Tags » Historiography

The Question of Narrative

Should historians embrace the art of narrative, or treat it with more suspicion? In his review of Sven Beckert’s Empire of Cotton back in July, USIH’s Kurt Newman argued that “the book-length narrative” is not “the proper form for the presentation of a historical argument.” Narrative, he wrote, involves too much selection, too many authorial choices hidden from the reader. 596 more words


Finding Its Way: Gordon Wood and the William and Mary Quarterly

Gordon Wood’s essay, “History in Context,” published in The Weekly Standard in February 2015, whirled up a Twitterstorm. His thoughts on twenty-first-century historians’ scholarship were provocative, and many took umbrage at many of his points. 903 more words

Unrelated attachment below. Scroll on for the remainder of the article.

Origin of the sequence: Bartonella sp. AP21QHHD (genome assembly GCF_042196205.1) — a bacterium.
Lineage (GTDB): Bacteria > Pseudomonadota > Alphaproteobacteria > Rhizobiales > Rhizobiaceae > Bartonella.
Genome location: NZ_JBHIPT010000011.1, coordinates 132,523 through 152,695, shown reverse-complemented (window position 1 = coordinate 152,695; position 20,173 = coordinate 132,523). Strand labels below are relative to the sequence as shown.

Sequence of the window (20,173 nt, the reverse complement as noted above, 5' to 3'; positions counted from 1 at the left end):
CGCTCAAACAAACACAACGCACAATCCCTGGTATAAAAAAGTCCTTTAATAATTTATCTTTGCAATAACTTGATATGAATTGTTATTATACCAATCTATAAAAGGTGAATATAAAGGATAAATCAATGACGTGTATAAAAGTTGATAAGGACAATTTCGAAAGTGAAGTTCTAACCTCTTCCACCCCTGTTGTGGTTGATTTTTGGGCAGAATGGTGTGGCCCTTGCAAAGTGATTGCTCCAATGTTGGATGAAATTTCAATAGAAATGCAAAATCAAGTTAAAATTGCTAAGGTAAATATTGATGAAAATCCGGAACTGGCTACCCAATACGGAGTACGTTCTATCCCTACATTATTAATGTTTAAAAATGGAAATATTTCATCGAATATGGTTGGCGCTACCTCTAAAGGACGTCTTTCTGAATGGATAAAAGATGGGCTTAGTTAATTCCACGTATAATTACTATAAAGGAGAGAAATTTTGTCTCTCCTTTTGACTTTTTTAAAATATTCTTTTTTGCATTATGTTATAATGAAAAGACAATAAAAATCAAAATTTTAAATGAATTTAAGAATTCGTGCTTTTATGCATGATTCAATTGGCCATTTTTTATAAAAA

The Origins of the American Revolution: Empire

Guest poster Jacqueline Reynoso is a PhD candidate at Cornell University. This is the sixth post in a weeklong roundtable about “The Origins of the American Revolution… 1,320 more words

American Revolution

The Origins of the American Revolution: Social Experience and Revolutionary Politics

This is the third post in our roundtable on the origins of the American Revolution. Tom Cutterham kicked things off on Monday with a post… 1,142 more words

American Revolution

Monroeville - what's in a name? Harper Lee's MAYCOMB

I recall a wonderful ‘facility’ called Book Drum when reading this article


Because – like literature – history is about telling tales from perspectives coloured by the teller’s personal experiences. 133 more words